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Ex JWS partners form new firm to keep focus local

Ex JWS partners form new firm to keep focus local

Two partners who spent a combined total of 28 years at Johnson Winter & Slattery (JWS) have quit the firm to focus on institutional clients in the Adelaide market.

Philip Laity (pictured) spent 18 years at JWS in Adelaide, 16 of those as a partner, while Kerry Morrow spent 10 years at the firm, four as a partner. The pair, who specialise in corporate and commercial law, opened the doors of their new firm, Laity Morrow, on 9 August.

The move was driven by the growth strategy at JWS, which Laity said is focused on winning work predominantly on the eastern seaboard and offshore.

“Over the last couple of years I’ve tried to focus back on the [Adelaide] market within that structure, but it wasn’t a structure that was conducive to that because of the overheads and the firm’s focus,” he said, adding that he wanted to continue to live and work in Adelaide.

“People in [JWS] are making personal decisions about how they want to retain their position; some are moving to Sydney and, for those who prefer to stay here, something will have to change for the firm to maintain a presence here.”

Laity Morrow now has four staff, including a paralegal who worked with Laity for 15 years at JWS, and a senior IR lawyer who was also previously a partner at JWS playing a consultancy role. Laity did not want to name the pair and said he had “no specific plans” to bring across other JWS lawyers.

Laity has acted as South Australian counsel for Herbert Smith Freehills, King & Wood Mallesons, Clayton Utz and Allens and his practice has focused mainly on structuring and funding of national project-related work and business enterprises.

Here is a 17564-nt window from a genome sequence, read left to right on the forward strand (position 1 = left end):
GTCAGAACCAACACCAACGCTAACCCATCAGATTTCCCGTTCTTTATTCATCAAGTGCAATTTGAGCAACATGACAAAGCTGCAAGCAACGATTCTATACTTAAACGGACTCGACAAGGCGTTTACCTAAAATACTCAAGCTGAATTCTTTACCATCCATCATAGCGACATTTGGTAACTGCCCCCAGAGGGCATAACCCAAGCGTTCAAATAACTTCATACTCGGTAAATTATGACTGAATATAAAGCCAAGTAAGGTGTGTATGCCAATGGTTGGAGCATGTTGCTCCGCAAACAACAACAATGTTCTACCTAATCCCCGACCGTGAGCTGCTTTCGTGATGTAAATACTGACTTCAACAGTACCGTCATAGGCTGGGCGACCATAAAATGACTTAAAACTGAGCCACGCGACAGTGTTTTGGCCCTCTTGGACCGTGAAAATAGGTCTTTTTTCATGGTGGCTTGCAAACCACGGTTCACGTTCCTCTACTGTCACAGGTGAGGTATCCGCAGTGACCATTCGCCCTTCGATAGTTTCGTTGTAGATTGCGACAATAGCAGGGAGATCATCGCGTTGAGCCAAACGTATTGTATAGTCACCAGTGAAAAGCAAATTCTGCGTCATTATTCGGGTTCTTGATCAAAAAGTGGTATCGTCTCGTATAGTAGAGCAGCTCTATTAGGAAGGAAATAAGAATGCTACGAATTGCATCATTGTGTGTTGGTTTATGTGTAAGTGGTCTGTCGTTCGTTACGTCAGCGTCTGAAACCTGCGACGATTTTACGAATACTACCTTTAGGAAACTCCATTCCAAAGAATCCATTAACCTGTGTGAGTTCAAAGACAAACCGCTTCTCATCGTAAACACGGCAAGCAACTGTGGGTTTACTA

“I’ve done very little local lawyering,” he said.

Laity Morrow will concentrate on the institutional clients left in the Adelaide market, an area where Laity said JWS had “taken its eye off the ball” for some time.

The new firm does work for the three Adelaide universities and will also look to win work outsourced by the state government in relation to large projects.

“I’ve [worked] on the privatisation projects and outsourcing projects over the last 15 years and I’ve got very good relationships within the Crown Solicitors’ Office and [with the] premier and cabinet [offices], so we’ll be developing those,” said Laity, adding that at JWS he was unable to undertake government work, primarily because the rates the government were prepared to pay were “so far below the level of rates that JWS was able to stomach”.

“I see [Laity Morrow] as an opportunity to offer people I already service something that’s a little more value for money and not be constrained by the overheads of a firm that’s growing,” said Laity.

He plans to grow the firm’s staff to 10 over the next 12 to 18 months before consolidating and marketing the full team; most of the 10 have already been identified, and some are fully committed to joining the firm, he said.

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